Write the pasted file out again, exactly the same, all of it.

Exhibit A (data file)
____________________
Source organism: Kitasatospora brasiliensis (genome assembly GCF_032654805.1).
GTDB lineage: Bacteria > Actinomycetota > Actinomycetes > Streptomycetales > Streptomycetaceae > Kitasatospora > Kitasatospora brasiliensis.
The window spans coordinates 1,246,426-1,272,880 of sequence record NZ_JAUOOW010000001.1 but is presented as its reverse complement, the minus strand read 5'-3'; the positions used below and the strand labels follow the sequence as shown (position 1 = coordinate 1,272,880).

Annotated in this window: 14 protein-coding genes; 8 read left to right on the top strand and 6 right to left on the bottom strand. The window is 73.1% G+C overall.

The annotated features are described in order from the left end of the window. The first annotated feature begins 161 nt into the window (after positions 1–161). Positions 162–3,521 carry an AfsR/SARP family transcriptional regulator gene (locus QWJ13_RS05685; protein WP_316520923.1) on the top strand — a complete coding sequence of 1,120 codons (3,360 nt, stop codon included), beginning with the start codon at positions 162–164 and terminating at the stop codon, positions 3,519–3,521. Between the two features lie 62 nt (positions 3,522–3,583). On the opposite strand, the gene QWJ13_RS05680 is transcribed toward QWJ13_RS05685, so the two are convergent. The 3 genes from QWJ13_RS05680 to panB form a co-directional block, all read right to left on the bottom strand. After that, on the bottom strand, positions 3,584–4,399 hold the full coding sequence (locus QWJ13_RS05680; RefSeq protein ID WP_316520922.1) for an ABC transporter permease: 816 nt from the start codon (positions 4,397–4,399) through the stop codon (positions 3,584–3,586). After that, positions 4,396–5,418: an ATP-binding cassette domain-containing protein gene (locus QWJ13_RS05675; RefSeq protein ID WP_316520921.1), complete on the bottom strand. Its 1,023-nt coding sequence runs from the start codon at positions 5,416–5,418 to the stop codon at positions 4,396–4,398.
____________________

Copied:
Source organism: Kitasatospora brasiliensis (genome assembly GCF_032654805.1).
GTDB lineage: Bacteria > Actinomycetota > Actinomycetes > Streptomycetales > Streptomycetaceae > Kitasatospora > Kitasatospora brasiliensis.
The window spans coordinates 1,246,426-1,272,880 of sequence record NZ_JAUOOW010000001.1 but is presented as its reverse complement, the minus strand read 5'-3'; the positions used below and the strand labels follow the sequence as shown (position 1 = coordinate 1,272,880).

Annotated in this window: 14 protein-coding genes; 8 read left to right on the top strand and 6 right to left on the bottom strand. The window is 73.1% G+C overall.

The annotated features are described in order from the left end of the window. The first annotated feature begins 161 nt into the window (after positions 1–161). Positions 162–3,521 carry an AfsR/SARP family transcriptional regulator gene (locus QWJ13_RS05685; protein WP_316520923.1) on the top strand — a complete coding sequence of 1,120 codons (3,360 nt, stop codon included), beginning with the start codon at positions 162–164 and terminating at the stop codon, positions 3,519–3,521. Between the two features lie 62 nt (positions 3,522–3,583). On the opposite strand, the gene QWJ13_RS05680 is transcribed toward QWJ13_RS05685, so the two are convergent. The 3 genes from QWJ13_RS05680 to panB form a co-directional block, all read right to left on the bottom strand. After that, on the bottom strand, positions 3,584–4,399 hold the full coding sequence (locus QWJ13_RS05680; RefSeq protein ID WP_316520922.1) for an ABC transporter permease: 816 nt from the start codon (positions 4,397–4,399) through the stop codon (positions 3,584–3,586). After that, positions 4,396–5,418: an ATP-binding cassette domain-containing protein gene (locus QWJ13_RS05675; RefSeq protein ID WP_316520921.1), complete on the bottom strand. Its 1,023-nt coding sequence runs from the start codon at positions 5,416–5,418 to the stop codon at positions 4,396–4,398.